“Ingrid Goes West”



The perfect casting is a large part of what makes “Ingrid Goes West,” an uncomfortably biting satire of our social media obsessed culture, work. Aubrey Plaza truly becomes Ingrid, an unhinged wallflower turned stalker of the popular boho photographer and self-made Instagram star Taylor (Elizabeth Olsen). While the film doesn’t go quite as dark as I had originally hoped and ultimately fails to live up to the full potential of its timely premise, it’s full of smart humor that by design is made to challenge and disturb.

After a brief stint in a mental hospital for violently attacking a supposed ‘friend,’ Ingrid begins to interact with Taylor online. When she gets a friendly and generic response, Ingrid heads to Los Angeles to meet her new ‘best friend” in person. Things start out just fine with Ingrid obsessing over and copying everything the object of her affection does, from eating at the same restaurants, ordering the same food, and buying the same clothes. An actual friendship eventually develops but when Taylor’s obnoxious bully of a brother (Billy Magnussen) shows up, things take a dark turn.

There are a bevy of first class supporting performances here, from O’Shea Jackson Jr. as a Batman obsessed, pot smoking landlord and Wyatt Russell as Taylor’s unhappy wannabe artist husband. Plaza turns in yet another terrific performance as a pathetically needy narcissist who, while bordering on being an actual sociopath, never goes total “Single White Female” on anybody.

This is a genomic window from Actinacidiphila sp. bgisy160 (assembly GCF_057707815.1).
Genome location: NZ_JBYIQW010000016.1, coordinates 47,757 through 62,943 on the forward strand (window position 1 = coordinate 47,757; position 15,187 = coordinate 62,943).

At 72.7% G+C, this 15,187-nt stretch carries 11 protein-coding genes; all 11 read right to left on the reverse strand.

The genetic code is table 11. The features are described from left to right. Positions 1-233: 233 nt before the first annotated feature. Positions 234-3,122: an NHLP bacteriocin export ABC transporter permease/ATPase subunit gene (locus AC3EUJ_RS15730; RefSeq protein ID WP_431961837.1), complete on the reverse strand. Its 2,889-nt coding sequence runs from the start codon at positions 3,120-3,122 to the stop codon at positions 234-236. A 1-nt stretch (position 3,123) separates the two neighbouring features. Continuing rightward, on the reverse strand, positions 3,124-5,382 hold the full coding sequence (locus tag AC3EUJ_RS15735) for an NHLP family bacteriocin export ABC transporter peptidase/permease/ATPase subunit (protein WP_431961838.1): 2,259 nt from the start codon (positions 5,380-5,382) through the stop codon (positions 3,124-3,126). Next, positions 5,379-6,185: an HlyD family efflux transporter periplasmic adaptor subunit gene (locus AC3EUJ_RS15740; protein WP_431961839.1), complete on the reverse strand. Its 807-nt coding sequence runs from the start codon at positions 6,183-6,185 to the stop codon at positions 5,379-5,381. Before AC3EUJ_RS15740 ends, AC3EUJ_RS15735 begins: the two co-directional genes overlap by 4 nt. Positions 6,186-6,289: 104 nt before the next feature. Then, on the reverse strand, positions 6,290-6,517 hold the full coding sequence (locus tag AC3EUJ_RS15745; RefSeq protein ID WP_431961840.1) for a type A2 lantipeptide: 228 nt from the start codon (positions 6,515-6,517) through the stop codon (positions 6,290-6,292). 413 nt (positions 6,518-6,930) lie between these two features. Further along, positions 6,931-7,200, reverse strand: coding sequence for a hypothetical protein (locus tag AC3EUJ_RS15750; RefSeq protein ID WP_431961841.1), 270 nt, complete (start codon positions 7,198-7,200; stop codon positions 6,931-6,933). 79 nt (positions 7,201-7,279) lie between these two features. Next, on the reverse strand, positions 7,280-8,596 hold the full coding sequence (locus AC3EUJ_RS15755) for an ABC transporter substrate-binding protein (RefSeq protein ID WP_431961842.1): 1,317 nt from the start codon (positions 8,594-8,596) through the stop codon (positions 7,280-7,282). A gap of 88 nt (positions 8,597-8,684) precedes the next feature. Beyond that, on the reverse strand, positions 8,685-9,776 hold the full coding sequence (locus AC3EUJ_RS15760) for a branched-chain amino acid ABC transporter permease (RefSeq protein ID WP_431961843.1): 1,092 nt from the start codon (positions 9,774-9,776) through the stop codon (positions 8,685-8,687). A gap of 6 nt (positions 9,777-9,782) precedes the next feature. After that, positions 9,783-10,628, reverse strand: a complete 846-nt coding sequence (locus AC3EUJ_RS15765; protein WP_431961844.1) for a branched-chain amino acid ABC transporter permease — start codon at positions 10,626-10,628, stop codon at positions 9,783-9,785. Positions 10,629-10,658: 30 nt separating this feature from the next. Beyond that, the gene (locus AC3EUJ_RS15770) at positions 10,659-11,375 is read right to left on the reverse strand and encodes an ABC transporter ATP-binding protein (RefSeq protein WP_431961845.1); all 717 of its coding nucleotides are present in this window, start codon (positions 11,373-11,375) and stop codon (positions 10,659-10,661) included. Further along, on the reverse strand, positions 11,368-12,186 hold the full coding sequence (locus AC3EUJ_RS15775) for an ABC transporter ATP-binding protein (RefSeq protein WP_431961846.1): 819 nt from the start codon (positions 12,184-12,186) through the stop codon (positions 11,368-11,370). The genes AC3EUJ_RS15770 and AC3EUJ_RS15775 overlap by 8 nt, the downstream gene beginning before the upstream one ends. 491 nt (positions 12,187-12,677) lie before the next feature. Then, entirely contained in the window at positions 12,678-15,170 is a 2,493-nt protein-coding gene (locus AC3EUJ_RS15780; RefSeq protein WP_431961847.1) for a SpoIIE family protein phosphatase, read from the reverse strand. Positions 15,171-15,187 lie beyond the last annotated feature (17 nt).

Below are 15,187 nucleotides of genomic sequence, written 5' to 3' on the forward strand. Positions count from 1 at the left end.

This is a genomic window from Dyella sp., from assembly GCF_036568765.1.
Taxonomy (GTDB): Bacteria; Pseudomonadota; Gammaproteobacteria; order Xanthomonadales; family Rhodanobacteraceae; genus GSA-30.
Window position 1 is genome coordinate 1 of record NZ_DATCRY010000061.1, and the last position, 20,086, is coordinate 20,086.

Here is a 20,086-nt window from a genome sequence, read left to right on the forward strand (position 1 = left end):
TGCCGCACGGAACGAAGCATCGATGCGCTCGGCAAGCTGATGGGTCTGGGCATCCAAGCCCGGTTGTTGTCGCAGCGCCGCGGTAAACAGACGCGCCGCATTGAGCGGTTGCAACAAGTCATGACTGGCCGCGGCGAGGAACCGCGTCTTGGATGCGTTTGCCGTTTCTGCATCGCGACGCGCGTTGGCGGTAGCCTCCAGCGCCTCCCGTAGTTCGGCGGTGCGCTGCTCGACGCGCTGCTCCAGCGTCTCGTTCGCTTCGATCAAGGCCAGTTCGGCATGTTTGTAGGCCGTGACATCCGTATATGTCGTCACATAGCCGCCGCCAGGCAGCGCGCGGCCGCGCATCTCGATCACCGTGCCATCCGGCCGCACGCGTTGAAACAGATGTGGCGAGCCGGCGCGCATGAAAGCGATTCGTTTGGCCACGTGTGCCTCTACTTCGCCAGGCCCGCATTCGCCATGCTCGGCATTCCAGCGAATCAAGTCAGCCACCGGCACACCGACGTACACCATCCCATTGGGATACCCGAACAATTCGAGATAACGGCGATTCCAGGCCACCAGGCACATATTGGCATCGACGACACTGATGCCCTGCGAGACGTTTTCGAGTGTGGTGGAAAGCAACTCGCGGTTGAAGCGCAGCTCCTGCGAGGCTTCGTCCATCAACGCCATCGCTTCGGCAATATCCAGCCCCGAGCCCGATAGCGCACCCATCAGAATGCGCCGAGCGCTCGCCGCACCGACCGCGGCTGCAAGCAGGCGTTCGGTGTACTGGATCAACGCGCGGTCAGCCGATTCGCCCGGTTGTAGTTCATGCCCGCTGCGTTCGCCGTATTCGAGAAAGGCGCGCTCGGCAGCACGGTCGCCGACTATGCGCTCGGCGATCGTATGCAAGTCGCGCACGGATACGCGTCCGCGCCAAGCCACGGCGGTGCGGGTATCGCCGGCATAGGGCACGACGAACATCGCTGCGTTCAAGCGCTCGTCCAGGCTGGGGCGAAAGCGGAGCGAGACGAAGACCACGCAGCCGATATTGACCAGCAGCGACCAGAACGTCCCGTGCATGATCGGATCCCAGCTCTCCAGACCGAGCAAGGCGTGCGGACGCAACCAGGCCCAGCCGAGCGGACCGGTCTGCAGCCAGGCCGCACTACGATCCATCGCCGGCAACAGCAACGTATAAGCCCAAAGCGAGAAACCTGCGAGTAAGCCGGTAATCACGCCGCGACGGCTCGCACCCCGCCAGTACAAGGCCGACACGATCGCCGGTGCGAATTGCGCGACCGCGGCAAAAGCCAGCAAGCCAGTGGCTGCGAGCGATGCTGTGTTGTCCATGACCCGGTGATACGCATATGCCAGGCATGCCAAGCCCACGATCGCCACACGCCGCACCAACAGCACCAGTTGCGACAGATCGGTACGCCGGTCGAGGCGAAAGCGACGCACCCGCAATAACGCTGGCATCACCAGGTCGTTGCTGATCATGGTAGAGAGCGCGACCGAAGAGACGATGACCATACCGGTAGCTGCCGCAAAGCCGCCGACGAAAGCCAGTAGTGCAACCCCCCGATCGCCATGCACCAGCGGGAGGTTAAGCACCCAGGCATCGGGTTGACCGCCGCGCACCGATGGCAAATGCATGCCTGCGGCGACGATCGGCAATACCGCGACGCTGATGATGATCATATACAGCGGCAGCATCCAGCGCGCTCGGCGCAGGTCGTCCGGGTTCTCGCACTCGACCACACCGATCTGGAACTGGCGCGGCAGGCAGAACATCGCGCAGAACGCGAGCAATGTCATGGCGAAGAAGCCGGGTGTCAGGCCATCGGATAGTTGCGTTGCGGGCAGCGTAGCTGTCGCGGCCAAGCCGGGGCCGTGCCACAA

While the film could’ve pushed the envelope even further, it’s still a sometimes thoughtful and savage take on cyber bullying and the emptiness of social media that consumes most of our everyday lives. Through the internet and with myriad social media tools, we can create any persona we wish to be no matter how great our insecurities, hiding behind our Instagram filters and Twitter hashtags and Facebook emojis. What’s the most disturbing about this film is that Ingrid suffers with a serious mental illness but it’s all sort of brushed off in a bevy of “likes.”

There’s your damning social commentary right there.

One comment

  1. I agree. I was hoping for the film to go much darker than it did. I still enjoyed it, especially O’Shea Jackson. I only wish we got to see his version of Batman in that movie


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